Ubuntu – How to test oom-killer from command line

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The OOM Killer or Out Of Memory Killer is a process that the
linux kernel employs when the system is critically low on memory. … This maximises the use of system memory by ensuring that the
memory that is allocated to processes is being actively used.

This self-answered question asks:

  • How to test oom-killer from the command line?

A quicker method than the 1/2 hour it takes in the self-answer would be accepted.

Best Answer

The key to triggering the OOM killer quickly is to avoid getting bogged down by disk accesses. So:

  1. Avoid swapping, unless your goal is specifically to test the behavior of OOM when swap is used. You can disable swap before the test, then re-enable it afterwards. swapon -s tells you what swaps are currently enabled. sudo swapoff -a disables all swaps; sudo swapon -a is usually sufficient to reenable them.

  2. Avoid interspersing memory accesses with non-swap disk accesses. That globbing-based method eventually uses up your available memory (given enough entries in your filesystem), but the reason it needs so much memory is to store information that it obtains by accessing your filesystem. Even with an SSD, it's likely that much of the time is spent reading from disk, even if swap is turned off. If your goal is specifically to test OOM behavior for memory accesses that are interspersed with disk accesses, that method is reasonable, perhaps even ideal. Otherwise, you can achieve your goal much faster.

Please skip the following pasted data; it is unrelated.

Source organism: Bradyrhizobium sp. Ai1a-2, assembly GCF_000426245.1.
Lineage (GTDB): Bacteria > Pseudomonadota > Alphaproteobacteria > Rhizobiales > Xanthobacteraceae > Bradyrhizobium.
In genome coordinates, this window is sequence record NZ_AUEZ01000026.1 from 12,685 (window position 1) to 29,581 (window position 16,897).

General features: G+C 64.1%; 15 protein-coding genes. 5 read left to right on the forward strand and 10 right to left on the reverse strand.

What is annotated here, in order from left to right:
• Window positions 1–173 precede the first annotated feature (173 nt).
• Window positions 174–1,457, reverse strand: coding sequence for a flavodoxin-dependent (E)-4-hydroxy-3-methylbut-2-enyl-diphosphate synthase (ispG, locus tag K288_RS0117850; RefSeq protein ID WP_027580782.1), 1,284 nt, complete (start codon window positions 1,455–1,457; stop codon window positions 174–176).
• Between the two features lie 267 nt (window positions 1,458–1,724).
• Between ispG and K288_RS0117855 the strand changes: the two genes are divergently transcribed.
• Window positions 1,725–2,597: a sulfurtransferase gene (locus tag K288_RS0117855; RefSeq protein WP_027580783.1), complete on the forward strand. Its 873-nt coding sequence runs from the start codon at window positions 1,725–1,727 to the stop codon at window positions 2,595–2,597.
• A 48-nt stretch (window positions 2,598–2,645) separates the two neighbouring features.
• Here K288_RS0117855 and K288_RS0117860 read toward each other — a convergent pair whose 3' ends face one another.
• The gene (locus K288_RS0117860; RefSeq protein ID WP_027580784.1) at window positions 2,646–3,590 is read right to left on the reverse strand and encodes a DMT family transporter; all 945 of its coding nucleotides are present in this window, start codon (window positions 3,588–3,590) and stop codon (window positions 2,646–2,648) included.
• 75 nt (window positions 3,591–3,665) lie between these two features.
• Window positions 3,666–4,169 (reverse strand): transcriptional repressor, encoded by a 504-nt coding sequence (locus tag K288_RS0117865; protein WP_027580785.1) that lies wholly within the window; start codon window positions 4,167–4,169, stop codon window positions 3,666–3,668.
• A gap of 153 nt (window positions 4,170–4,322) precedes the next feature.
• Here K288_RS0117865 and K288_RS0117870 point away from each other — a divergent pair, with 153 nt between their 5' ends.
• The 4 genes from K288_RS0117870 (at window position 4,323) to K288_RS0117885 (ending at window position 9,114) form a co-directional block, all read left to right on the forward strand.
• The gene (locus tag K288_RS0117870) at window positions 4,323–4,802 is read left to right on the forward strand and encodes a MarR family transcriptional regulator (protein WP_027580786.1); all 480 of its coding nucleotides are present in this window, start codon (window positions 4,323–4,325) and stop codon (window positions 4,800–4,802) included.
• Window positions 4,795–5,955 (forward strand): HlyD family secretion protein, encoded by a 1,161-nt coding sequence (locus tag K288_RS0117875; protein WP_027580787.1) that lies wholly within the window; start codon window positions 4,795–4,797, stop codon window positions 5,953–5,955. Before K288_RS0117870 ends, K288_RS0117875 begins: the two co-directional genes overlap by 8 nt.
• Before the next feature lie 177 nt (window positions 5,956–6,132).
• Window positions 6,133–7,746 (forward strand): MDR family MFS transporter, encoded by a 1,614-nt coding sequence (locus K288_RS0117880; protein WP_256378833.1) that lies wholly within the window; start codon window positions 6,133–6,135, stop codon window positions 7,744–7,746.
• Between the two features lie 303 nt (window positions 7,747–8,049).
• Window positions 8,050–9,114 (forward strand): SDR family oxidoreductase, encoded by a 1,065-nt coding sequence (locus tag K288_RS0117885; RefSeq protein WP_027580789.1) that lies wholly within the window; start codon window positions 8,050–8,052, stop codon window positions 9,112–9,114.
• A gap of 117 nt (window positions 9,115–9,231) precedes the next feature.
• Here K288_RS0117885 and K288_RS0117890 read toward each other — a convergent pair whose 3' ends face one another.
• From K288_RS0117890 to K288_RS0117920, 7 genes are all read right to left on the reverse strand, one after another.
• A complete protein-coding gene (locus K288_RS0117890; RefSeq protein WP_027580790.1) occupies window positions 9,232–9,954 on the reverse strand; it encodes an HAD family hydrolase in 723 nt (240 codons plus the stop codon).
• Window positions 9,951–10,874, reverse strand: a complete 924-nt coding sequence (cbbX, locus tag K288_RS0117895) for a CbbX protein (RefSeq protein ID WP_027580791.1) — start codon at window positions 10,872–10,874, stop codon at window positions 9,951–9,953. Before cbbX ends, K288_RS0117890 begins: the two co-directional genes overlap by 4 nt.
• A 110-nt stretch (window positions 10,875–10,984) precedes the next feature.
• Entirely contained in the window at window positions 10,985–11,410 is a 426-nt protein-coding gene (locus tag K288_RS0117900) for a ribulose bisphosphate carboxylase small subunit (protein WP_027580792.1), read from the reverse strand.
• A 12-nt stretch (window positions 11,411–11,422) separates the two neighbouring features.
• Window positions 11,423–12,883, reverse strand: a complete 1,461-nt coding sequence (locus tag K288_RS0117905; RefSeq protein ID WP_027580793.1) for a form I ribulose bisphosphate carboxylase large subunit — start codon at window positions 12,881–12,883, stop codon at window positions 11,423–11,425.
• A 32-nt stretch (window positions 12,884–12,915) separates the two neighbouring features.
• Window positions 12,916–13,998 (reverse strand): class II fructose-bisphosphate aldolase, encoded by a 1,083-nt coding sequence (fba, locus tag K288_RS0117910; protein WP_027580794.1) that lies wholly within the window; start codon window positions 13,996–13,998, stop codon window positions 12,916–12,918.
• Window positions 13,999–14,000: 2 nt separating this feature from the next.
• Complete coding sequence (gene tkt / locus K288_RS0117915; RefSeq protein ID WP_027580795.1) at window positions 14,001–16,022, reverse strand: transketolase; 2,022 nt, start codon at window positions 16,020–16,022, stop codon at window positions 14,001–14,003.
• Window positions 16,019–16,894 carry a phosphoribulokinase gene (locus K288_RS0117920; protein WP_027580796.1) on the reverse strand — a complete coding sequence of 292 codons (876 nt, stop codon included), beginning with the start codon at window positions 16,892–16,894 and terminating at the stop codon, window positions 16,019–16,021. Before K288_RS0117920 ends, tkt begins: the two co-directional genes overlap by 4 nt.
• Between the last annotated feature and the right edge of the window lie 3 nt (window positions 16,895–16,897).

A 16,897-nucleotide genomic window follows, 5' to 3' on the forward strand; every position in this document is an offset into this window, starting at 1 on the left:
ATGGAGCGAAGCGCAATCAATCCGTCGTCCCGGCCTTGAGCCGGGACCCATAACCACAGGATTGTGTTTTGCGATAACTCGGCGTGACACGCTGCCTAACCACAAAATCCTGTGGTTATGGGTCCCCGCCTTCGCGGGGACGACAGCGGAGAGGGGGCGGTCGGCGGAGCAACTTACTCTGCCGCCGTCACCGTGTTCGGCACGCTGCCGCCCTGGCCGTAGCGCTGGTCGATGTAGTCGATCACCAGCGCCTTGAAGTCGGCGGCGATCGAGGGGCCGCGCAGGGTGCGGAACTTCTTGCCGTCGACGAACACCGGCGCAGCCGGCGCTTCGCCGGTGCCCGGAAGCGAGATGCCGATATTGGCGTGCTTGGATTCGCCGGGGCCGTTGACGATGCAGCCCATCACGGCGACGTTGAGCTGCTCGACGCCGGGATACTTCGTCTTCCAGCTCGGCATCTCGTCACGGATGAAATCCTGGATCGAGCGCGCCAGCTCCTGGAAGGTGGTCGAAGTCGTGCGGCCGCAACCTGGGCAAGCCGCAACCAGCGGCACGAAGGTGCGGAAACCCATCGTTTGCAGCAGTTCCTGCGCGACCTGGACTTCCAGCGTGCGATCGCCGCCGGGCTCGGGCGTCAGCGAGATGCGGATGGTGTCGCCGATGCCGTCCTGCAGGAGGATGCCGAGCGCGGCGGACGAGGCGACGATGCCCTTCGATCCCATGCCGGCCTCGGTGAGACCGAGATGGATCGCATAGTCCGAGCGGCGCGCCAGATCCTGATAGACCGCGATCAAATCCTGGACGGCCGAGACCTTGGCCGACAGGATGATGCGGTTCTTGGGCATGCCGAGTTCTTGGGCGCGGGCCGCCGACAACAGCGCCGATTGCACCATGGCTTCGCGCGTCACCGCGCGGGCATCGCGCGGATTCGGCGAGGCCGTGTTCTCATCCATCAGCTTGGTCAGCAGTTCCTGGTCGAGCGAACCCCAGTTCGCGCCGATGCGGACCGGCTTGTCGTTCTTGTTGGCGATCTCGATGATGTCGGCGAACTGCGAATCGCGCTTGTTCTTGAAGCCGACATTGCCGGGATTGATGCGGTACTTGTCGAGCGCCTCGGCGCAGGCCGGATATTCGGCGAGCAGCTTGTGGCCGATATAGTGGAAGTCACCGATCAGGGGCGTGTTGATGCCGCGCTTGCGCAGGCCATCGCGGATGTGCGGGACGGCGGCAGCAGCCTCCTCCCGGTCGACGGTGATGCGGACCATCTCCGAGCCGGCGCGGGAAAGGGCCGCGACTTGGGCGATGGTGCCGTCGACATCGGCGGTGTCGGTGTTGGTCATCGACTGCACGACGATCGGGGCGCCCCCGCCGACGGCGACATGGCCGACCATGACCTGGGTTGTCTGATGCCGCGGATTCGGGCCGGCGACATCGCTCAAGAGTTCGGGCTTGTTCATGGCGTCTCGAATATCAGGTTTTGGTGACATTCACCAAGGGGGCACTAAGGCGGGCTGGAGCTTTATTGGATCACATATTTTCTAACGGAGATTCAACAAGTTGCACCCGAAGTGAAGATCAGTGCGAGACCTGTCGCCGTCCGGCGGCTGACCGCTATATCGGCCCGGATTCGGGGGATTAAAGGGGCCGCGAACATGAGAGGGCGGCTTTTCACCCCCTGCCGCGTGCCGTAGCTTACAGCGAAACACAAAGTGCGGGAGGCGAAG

Once you've disabled swap, any method that seldom reads from a physical disk should be quite fast. This includes the tail /dev/zero (found by falstaff, commented above by Doug Smythies). Although it reads from the character device /dev/zero, that "device" just generates null bytes (i.e., bytes of all zeros) and doesn't involve any physical disk access once the device node has been opened. That method works because tail looks for trailing lines in its input, but a stream of zeros contains no newline character, so it never gets any lines to discard.

If you're looking for a one-liner in an interpreted language that allocates and populates the memory algorithmically, you're in luck. In just about any general-purpose interpreted language, it's easy to allocate lots of memory and write to it without otherwise using it. Here's a Perl one-liner that seems to be about as fast as tail /dev/zero (though I haven't benchmarked it extensively):

perl -wE 'my @xs; for (1..2**20) { push @xs, q{a} x 2**20 }; say scalar @xs;'

With swap turned off on an old machine with 4 GiB of RAM, both that and tail /dev/zero took about ten seconds each time I ran them. Both should still work fine on newer machines with much more RAM than that. You can make that perl command much shorter, if your goal is brevity.

That Perl one-liner repeatedly generates (q{a} x 2**20) separate moderately long strings--about a million characters each--and keeps them all around by storing them in an array (@xs). You can adjust the numbers for testing. If you don't use all available memory, the one-liner outputs the total number of strings created. Assuming the OOM killer does kill perl--with the exact command shown above and no resource quotas to get in the way, I believe in practice it always will--then your shell should show you Killed. Then, as in any OOM situation, dmesg has the details.